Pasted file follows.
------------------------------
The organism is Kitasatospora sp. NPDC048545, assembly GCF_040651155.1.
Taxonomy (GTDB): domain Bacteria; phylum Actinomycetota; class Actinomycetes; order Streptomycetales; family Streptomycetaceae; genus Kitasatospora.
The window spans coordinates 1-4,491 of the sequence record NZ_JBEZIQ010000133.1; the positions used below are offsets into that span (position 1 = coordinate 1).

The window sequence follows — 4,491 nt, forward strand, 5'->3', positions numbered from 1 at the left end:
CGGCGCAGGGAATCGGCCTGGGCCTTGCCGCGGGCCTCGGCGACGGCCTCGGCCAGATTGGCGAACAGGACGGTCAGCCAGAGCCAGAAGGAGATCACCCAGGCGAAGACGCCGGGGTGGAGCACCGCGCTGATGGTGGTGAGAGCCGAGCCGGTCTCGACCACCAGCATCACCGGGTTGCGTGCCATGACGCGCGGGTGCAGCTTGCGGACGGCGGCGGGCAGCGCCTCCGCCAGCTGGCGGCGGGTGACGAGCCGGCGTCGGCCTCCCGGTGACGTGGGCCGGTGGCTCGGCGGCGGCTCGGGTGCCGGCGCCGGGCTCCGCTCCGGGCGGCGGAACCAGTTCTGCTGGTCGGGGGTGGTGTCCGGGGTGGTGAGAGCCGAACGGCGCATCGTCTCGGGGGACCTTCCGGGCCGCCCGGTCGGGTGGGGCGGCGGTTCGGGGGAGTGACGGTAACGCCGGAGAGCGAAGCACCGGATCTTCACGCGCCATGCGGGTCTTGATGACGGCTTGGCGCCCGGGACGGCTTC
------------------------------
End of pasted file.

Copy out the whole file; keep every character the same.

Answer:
The organism is Kitasatospora sp. NPDC048545, assembly GCF_040651155.1.
Taxonomy (GTDB): domain Bacteria; phylum Actinomycetota; class Actinomycetes; order Streptomycetales; family Streptomycetaceae; genus Kitasatospora.
The window spans coordinates 1-4,491 of the sequence record NZ_JBEZIQ010000133.1; the positions used below are offsets into that span (position 1 = coordinate 1).

The window sequence follows — 4,491 nt, forward strand, 5'->3', positions numbered from 1 at the left end:
CGGCGCAGGGAATCGGCCTGGGCCTTGCCGCGGGCCTCGGCGACGGCCTCGGCCAGATTGGCGAACAGGACGGTCAGCCAGAGCCAGAAGGAGATCACCCAGGCGAAGACGCCGGGGTGGAGCACCGCGCTGATGGTGGTGAGAGCCGAGCCGGTCTCGACCACCAGCATCACCGGGTTGCGTGCCATGACGCGCGGGTGCAGCTTGCGGACGGCGGCGGGCAGCGCCTCCGCCAGCTGGCGGCGGGTGACGAGCCGGCGTCGGCCTCCCGGTGACGTGGGCCGGTGGCTCGGCGGCGGCTCGGGTGCCGGCGCCGGGCTCCGCTCCGGGCGGCGGAACCAGTTCTGCTGGTCGGGGGTGGTGTCCGGGGTGGTGAGAGCCGAACGGCGCATCGTCTCGGGGGACCTTCCGGGCCGCCCGGTCGGGTGGGGCGGCGGTTCGGGGGAGTGACGGTAACGCCGGAGAGCGAAGCACCGGATCTTCACGCGCCATGCGGGTCTTGATGACGGCTTGGCGCCCGGGACGGCTTC